Believe it or not, those mushrooms you had in your go-to restaurant’s nightly pasta special were grown in the back, between the walk-in fridge and the spice cabinet.

Home grow systems are the buzz, keeping in mind that not everyone is blessed with a green thumb or the time and energy to maintain an indoor herb garden or heirloom tomato plants. Sensing an opportunity that could be solved using IoT technology and a dose of innovation, Brooklyn-based Smallhold has brought remote-maintained minifarms to the food industry.

Smallhold was among the 17 featured finalists at the recent Food + City competition in Austin. Recently, Smallhold was also one of four companies selected for a new program, Techstars Anywhere, a virtual accelerator program that is an offshoot of its prestigious brick and mortar origins.

“We believe minifarm technology and distributed agriculture is the future of farming,” says Smallhold co-founder and COO Adam DeMartino. “We see fresh and nutritious produce as the new norm no matter where you are – be it in midtown Manhattan or in Sub-Saharan Africa.”

Smallhold Networked Minifarms employ the concept of vertical farming. The units fit in small spaces and are outfitted with Wi-Fi, which are monitored at company headquarters. The service starts with the company shipping its clients produce that is 75% grown, to be housed in a self-contained chamber, equipped with advanced lighting and water recirculation. With this approach, deployed at two restaurants and a Brooklyn produce hub, Smallhold is able to achieve 40 times the output per square foot of a traditional farm with 96% less water usage. The produce hub also supplies area restaurants and stores with gourmet mushrooms.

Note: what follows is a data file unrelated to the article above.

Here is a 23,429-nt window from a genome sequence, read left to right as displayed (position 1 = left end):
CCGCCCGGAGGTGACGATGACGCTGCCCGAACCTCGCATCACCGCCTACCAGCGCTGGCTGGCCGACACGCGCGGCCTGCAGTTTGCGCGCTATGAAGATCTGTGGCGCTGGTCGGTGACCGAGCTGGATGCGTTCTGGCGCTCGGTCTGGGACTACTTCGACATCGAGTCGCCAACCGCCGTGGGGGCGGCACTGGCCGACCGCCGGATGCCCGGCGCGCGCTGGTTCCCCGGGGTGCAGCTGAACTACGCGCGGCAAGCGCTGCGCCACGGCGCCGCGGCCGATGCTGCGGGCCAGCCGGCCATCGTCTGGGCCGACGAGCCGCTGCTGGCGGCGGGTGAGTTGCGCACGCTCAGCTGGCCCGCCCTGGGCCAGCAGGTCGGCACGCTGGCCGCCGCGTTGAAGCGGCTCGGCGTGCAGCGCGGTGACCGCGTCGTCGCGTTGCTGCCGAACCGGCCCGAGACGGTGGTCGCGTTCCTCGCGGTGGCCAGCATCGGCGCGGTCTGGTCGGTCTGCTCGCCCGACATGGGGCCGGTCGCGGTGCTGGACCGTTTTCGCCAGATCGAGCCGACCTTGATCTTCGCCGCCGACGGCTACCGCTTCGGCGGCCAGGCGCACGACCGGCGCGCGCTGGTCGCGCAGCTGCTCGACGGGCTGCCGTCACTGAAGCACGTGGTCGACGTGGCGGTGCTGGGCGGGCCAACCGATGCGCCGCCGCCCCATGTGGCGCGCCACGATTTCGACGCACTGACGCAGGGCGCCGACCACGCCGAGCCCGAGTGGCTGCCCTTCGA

Adam and co-founder/CEO Andrew Carter met as roommates at the University of Vermont and became best friends. Andrew was heavily involved in the urban agriculture scene in New York, and started developing technology around mushroom production. Carter went on to work with startups in ag/tech space while DeMartino’s entrepreneurial spirit took him to startups Ghostery, Datorama and Futureclaw where he developed marketing and sales strategies.

While its IoT technology allows scale, Smallhold is patient in its approach with a vision of moving beyond servicing restaurants and grocery stores and making a mark in the consumer space. “We are very selective with our initial customers,” says DeMartino. “We want restaurateurs that will appreciate the produce and give us valuable feedback in how to improve our service, system, and produce.  This information is almost worth more than the revenue.”

Smallhold is not alone in the home grow/IoT farming market. Farmbot is offering an Arduino powered, open-source robo-farmer that can completely automate the growth of enough vegetables for one adult in a year; Sprouts I/O has an app-driven personal produce system in the works; Edyn can track growth conditions with its remote sensor and Gro.Io has an end-to-end smart hydroponic system including lighting, grow pockets and sensors.

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Allen Weiner is an Austin-based freelance writer focusing on applications of new technology in the areas of food, media and education. In his 17-year career as a vice president and analyst with Gartner, Inc., the world’s largest IT research and advisory firm, Allen was a frequent speaker at company and industry events as well as one of the most-quoted analysts in the area of new media. With an extensive background in publishing and publishing technology, Allen is noted as the founder of The Gate (, the nation’s first daily newspaper on the web. Born in Philadelphia, Allen is a graduate of Muhlenberg College and Temple University.

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